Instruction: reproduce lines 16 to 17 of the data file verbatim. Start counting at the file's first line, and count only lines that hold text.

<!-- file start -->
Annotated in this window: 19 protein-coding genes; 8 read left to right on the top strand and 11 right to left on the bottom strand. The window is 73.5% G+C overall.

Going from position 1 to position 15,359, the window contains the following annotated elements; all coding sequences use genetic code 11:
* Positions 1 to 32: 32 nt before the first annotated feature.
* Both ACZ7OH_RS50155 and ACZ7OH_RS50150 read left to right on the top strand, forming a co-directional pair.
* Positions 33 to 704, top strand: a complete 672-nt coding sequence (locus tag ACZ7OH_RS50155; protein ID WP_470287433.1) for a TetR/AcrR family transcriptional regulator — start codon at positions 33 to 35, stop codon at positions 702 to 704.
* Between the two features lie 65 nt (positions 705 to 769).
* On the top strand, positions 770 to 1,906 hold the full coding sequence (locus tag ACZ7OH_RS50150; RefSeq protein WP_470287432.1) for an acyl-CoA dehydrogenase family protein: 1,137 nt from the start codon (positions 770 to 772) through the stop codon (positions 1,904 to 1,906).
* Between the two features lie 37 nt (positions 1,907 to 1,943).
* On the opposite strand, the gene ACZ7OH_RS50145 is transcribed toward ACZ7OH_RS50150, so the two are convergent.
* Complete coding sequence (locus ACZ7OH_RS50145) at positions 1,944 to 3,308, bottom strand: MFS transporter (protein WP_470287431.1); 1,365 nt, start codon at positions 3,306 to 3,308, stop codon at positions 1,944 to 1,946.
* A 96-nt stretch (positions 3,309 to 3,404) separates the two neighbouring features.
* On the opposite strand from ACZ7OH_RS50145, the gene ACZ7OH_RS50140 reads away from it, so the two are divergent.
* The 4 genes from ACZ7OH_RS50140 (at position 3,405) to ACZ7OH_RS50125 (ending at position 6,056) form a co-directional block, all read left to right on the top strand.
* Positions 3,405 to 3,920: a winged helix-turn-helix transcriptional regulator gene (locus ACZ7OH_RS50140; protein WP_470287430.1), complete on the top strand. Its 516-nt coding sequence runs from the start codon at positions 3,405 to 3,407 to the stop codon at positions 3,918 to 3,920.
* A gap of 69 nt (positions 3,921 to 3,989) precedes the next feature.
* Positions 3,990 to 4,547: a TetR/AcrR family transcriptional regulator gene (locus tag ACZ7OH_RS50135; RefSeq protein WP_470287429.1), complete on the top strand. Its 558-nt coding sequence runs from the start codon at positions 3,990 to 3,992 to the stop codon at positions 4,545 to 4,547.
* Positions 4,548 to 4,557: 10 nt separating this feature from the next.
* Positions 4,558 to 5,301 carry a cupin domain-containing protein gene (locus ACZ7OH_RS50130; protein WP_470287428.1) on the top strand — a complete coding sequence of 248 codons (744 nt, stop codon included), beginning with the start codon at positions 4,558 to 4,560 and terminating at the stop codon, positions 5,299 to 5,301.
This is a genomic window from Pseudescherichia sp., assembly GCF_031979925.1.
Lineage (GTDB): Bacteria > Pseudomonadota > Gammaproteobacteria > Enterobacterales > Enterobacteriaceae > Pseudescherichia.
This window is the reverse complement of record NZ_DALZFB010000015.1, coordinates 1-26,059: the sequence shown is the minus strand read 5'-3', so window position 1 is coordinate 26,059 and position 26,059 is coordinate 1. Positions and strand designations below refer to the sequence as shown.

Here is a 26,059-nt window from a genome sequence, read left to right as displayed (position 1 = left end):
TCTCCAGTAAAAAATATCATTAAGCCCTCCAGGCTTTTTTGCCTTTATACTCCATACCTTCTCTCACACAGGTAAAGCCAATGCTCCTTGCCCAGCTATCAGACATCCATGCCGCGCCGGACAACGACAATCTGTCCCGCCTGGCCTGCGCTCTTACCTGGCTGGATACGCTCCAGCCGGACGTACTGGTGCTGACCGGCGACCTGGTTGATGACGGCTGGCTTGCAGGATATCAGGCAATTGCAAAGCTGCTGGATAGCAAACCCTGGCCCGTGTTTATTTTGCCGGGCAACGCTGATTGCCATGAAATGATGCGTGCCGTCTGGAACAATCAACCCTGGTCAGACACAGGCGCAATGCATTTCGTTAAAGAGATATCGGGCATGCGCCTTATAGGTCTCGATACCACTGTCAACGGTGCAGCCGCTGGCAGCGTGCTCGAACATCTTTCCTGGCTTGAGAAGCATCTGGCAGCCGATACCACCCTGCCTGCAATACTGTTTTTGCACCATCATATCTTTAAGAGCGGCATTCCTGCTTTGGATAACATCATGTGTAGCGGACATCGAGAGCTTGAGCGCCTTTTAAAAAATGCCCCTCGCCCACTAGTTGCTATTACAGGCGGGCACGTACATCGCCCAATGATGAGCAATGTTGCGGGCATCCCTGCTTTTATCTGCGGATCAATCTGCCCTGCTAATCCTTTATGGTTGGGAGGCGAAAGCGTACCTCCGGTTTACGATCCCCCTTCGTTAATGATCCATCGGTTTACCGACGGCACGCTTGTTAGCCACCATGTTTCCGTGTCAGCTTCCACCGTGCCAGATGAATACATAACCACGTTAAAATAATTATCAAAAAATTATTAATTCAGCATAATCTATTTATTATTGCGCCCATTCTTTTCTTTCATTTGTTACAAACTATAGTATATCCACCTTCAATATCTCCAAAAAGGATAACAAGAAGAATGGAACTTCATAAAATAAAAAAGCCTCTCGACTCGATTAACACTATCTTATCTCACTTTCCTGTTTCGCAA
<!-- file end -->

* Positions 3,990 to 4,547: a TetR/AcrR family transcriptional regulator gene (locus tag ACZ7OH_RS50135; RefSeq protein WP_470287429.1), complete on the top strand. Its 558-nt coding sequence runs from the start codon at positions 3,990 to 3,992 to the stop codon at positions 4,545 to 4,547.
* Positions 4,548 to 4,557: 10 nt separating this feature from the next.